Criminal Law

Lawyers must not be punished for representing any client: Rosen

The decision by the dean of Harvard College to not renew the appointments of two faculty deans because one of them is representing a reviled criminal defendant is "outrageous and an affront to the fundamental principles of criminal justice necessary for any free and democratic society," says Toronto criminal lawyer John Rosen. Read more

Anonymous tip case demonstrates searches must be justified

The Ontario Court of Appeal has reaffirmed the importance of police corroborating the information they receive through an anonymous tip by recently overturning a man’s drug convictions, says Toronto criminal lawyer John Fennel. Read more

Illegal police strip searches a ‘regular occurrence’

The use of strip searches raises tough issues for the justice system as it struggles to weigh human dignity against investigative necessity, says Toronto criminal lawyer Jordana Goldlist. Read more

Cameras should be welcomed in Canadian courtrooms: Forstner

Cameras will inevitably come to more Canadian courtrooms, where they will shine a welcome light on the justice system, says Oshawa criminal lawyer Lawrence Forstner. Read more

Court for people with FASD ‘a terrific’ idea: Friedberg

A Manitoba court that specifically caters to people with fetal alcohol spectrum disorder (FASD) is a great idea that could work in Ontario, says Toronto criminal lawyer Matthew Friedberg. Read more

What you need to know about impaired driving charges in 2019

By Joseph Neuberger Recent changes to the impaired driving laws by the federal government developed to combat drinking and driving offences and the impact of legalizing cannabis, the laws surrounding impaired driving in Canada changed on Tuesday, Dec. 18, 2018. Read more

Legal aid cuts an attack on ‘the socially disenfranchised’

Provincial funding reductions for Legal Aid Ontario (LAO) will limit access to justice and significantly worsen court delays for those who rely on the non-profit corporation, says Toronto criminal lawyer Roots Gadhia. Read more

Mandatory minimums weaken the justice system: Forstner

Mandatory minimum sentences “suck the air” out of a courtroom, weakening the chances of arriving at a just result, says Oshawa criminal lawyer Lawrence Forstner. Read more

Protect your rights with allegations of corporate fraud

Employees accused of workplace fraud should contact a criminal lawyer as soon as possible to protect their rights in any future legal proceedings, says Ottawa criminal lawyer Céline Dostaler. Read more

SCC ruling notes problem people of colour have with police

The Supreme Court of Canada’s recent decision to set aside a man’s gun- and drug-related convictions because he was arbitrarily detained and searched is another reminder to police about the need to respect people’s rights, says Toronto criminal lawyer Jacob Stilman. Read more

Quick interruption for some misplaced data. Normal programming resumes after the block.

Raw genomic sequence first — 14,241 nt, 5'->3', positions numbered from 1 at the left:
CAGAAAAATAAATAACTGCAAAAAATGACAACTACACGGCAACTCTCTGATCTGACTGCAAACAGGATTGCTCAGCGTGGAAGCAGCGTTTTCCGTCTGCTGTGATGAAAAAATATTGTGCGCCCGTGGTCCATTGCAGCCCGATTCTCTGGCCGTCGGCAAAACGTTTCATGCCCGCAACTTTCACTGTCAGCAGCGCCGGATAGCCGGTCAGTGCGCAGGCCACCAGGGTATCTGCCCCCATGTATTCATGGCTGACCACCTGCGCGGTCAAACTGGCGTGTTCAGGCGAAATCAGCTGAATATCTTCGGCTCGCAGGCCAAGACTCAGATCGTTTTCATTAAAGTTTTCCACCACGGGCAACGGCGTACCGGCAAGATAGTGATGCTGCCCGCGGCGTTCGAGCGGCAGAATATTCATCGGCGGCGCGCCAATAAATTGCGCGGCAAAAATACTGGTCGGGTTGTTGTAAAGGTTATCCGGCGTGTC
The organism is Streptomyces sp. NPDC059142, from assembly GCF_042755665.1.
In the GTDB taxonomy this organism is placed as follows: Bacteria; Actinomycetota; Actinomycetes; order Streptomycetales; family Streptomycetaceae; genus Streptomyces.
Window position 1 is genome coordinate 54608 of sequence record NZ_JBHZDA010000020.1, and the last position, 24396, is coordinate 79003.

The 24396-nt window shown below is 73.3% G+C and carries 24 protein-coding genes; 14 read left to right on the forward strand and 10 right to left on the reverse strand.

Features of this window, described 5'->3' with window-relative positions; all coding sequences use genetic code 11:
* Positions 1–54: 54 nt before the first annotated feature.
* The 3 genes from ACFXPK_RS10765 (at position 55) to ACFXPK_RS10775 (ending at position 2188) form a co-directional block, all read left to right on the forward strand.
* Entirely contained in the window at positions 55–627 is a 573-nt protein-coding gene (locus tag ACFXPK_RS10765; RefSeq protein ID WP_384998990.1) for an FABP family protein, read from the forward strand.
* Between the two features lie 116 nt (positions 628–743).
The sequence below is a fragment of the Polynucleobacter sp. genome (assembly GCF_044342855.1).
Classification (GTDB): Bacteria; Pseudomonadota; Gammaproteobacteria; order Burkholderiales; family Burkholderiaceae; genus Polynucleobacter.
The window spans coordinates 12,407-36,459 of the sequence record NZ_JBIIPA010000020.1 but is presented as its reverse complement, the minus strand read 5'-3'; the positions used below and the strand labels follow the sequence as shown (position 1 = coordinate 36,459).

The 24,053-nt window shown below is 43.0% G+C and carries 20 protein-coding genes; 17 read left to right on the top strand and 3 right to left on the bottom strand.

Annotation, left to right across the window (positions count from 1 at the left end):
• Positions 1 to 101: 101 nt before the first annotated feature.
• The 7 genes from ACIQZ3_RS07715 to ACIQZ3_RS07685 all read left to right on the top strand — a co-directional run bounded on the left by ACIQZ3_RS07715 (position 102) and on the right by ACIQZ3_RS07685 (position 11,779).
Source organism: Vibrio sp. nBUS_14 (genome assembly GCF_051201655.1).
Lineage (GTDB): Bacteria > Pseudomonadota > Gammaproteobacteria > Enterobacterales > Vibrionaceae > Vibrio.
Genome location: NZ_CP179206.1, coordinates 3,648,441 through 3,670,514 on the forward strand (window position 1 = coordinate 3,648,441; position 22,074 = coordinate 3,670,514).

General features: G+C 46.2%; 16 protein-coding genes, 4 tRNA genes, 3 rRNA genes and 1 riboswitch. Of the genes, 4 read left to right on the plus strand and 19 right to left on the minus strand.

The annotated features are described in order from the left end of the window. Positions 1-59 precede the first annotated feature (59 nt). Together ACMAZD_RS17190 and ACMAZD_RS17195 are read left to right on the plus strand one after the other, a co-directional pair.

Abhorrent conditions continue to result in reduced sentences

As long as those awaiting trial are subjected to harsh conditions, judges will continue to compensate them by reducing their sentences upon conviction, says Toronto criminal lawyer Ryan Handlarski. Read more

Concerns over police using facial recognition tools 'very real'

Canadians should urge their governments to follow the lead of San Francisco and ban the use of facial recognition tools by police services, Toronto criminal lawyer Jill Presser tells The Lawyer’s Daily . Read more

Criminal appeals true test of lawyer's mettle: Dale

Arguing a criminal appeal is one of the biggest tests a lawyer will face, requiring meticulous preparation and strong advocacy skills, says Toronto criminal lawyer Laurelly Dale. Read more

LSO statement of principles likely to fall: Rosen

Ontario lawyers are already obliged to uphold the law in an unbiased and impartial manner, whether with their colleagues or the public, so it is understandable why many are upset that they have to endorse a statement of principles addressing equality, says Toronto criminal lawyer John Rosen. Read more

University tribunals are no substitute for courts

By Joseph Neuberger . The growing concern to address sexual assault allegations on university campuses has resulted in a new vigilance to investigate and litigate allegations against students and faculty with little to no protection of the accused person’s fundamental rights. Increasingly, students and faculty members accused of sexual misconduct, even absent criminal charges, are being forced to participate in pseudo-trials designed by universities. Read more